The Boston Globe reports that the “shaken baby syndrome” diagnosis, also known as “abusive head trauma,” “is facing intense scrutiny around the country amid growing legal challenges to its reliability and underlying science.”

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Researchers develop prosthetic technologies that can be controlled with the mind

The New York Times reports that engineers at the Johns Hopkins University Applied Physics Lab have developed a robotic arm that is “controlled with a person’s mind just like a regular arm.”

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Man uses thoughts to control robotic arm

The Washington Post “Speaking of Science” blog reports that “a new thought-controlled robotic arm taps into a different part of the brain than most, which its creators say may give its paralyzed users an easier learning curve and allow for more … Continue reading

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Antibiotic use in infants linked to illnesses in adulthood

TIME reports that research published in Cell Host & Microbe suggests that “illness may appear in adulthood because of antibiotic resistance we develop when doctors prescribe us antibiotics as newborns and infants.”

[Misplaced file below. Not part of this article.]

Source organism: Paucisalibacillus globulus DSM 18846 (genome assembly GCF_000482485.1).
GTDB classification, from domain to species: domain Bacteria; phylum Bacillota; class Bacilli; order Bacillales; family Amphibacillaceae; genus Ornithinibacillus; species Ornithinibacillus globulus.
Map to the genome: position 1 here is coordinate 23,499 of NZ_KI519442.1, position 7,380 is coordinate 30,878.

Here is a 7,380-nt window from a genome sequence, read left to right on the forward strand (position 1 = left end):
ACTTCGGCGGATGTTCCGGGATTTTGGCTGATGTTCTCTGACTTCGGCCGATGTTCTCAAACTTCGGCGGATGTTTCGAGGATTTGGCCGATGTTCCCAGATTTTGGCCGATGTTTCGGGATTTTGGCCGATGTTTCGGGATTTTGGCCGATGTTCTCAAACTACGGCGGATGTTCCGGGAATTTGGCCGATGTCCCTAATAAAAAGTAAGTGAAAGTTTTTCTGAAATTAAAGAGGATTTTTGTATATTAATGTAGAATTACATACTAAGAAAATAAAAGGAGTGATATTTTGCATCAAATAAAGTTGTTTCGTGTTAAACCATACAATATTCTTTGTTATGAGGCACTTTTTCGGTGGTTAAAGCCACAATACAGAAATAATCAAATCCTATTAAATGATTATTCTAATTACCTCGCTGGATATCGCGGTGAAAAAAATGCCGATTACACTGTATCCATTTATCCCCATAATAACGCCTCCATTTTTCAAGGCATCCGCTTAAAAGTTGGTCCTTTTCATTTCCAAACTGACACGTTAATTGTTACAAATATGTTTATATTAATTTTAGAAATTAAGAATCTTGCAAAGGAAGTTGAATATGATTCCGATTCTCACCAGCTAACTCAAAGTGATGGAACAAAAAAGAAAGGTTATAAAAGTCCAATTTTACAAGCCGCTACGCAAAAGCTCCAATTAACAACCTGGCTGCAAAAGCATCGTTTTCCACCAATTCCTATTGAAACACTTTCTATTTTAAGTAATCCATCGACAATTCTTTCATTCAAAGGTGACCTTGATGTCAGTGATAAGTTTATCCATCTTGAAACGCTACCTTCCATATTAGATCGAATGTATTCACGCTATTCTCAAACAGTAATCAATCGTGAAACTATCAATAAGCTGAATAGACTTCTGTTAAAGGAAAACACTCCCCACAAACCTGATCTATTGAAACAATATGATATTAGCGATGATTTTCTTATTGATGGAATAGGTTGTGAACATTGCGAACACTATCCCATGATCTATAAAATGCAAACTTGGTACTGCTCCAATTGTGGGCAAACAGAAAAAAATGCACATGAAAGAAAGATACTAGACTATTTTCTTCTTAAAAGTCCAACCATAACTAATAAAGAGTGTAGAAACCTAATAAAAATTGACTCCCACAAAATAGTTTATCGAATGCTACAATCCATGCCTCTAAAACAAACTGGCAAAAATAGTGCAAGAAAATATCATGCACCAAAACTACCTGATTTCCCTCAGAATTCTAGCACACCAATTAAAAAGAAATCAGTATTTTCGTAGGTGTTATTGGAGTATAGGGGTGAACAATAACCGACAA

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Most Americans not protecting their skin as much as they should

TIME reports that “research published in the Journal of the American Academy of Dermatology shows that most Americans aren’t protecting their skin as much as they should.”

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Outreach to Dads

A couple of weeks ago, quite a number of you supported Barb and me as we “Walked for Life” for Life Network. Life many similar faith-based, volunteer-run, pro-life, life-affirming ministries around the country (over 2,500 of them), they provide post-abortion, … Continue reading

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Accidental poisoning incidents involving laundry-detergent packets still occurring